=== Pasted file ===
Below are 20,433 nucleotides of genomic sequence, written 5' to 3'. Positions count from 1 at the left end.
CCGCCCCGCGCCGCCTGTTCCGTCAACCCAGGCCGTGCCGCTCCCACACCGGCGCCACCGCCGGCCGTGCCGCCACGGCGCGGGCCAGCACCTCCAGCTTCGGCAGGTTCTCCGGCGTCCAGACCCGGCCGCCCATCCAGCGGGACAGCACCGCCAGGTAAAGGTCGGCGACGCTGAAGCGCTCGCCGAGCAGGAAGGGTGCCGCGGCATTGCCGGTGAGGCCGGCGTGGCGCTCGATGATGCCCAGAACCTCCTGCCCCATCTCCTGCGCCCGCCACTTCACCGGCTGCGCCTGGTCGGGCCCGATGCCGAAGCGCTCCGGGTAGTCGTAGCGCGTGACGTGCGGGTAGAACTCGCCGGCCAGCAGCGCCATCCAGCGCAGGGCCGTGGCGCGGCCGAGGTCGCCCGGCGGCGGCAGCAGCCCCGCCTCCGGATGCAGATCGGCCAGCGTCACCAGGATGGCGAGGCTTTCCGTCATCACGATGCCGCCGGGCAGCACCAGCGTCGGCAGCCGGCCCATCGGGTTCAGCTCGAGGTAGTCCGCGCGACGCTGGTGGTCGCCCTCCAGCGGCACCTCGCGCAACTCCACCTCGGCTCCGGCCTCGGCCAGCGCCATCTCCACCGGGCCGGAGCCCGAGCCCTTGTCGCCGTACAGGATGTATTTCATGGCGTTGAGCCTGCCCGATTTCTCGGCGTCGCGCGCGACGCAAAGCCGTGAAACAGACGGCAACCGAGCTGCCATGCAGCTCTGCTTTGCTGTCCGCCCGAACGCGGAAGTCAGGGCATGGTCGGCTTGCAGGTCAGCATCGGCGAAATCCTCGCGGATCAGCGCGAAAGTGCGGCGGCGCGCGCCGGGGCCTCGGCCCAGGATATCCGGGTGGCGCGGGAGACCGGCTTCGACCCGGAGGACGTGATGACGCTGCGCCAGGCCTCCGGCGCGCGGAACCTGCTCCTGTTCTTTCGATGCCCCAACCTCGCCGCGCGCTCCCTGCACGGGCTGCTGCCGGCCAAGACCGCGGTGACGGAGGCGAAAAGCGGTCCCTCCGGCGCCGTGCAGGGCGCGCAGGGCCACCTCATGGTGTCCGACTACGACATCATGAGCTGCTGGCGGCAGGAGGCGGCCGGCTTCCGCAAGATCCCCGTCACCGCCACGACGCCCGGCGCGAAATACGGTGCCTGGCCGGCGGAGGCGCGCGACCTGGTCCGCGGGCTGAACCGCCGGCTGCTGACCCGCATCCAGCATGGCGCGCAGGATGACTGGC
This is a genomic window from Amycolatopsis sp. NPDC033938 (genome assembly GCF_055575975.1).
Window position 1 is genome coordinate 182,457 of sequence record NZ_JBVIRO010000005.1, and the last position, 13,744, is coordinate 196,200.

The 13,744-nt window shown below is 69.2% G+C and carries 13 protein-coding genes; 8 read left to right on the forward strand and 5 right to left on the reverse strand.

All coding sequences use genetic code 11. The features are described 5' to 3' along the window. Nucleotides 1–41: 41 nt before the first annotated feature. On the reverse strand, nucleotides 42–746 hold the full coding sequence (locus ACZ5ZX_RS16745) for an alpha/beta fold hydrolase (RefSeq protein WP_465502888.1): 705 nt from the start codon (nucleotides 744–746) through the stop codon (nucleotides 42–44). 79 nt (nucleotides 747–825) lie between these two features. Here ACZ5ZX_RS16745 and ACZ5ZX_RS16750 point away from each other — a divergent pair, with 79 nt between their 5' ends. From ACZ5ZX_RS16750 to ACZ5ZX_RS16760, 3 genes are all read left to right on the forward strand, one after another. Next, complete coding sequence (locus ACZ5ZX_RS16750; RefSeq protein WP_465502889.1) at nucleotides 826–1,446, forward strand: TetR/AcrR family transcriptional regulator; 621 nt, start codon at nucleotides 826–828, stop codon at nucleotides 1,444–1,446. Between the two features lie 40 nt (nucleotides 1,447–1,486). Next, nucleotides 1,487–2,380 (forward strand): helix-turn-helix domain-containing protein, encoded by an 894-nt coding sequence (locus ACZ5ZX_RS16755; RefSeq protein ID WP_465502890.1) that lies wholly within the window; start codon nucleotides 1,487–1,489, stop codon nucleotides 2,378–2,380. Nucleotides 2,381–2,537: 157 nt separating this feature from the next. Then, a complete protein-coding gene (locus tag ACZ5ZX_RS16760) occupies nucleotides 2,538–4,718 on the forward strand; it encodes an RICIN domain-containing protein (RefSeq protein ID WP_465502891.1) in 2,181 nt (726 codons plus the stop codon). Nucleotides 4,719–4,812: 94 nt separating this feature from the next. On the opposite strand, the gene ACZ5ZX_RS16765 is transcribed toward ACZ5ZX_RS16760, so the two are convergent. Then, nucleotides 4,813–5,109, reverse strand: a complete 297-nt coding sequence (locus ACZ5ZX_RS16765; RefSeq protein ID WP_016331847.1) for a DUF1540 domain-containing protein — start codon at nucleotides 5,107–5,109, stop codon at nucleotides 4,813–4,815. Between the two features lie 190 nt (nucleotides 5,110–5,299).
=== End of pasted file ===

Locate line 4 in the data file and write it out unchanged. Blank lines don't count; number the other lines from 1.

Window position 1 is genome coordinate 182,457 of sequence record NZ_JBVIRO010000005.1, and the last position, 13,744, is coordinate 196,200.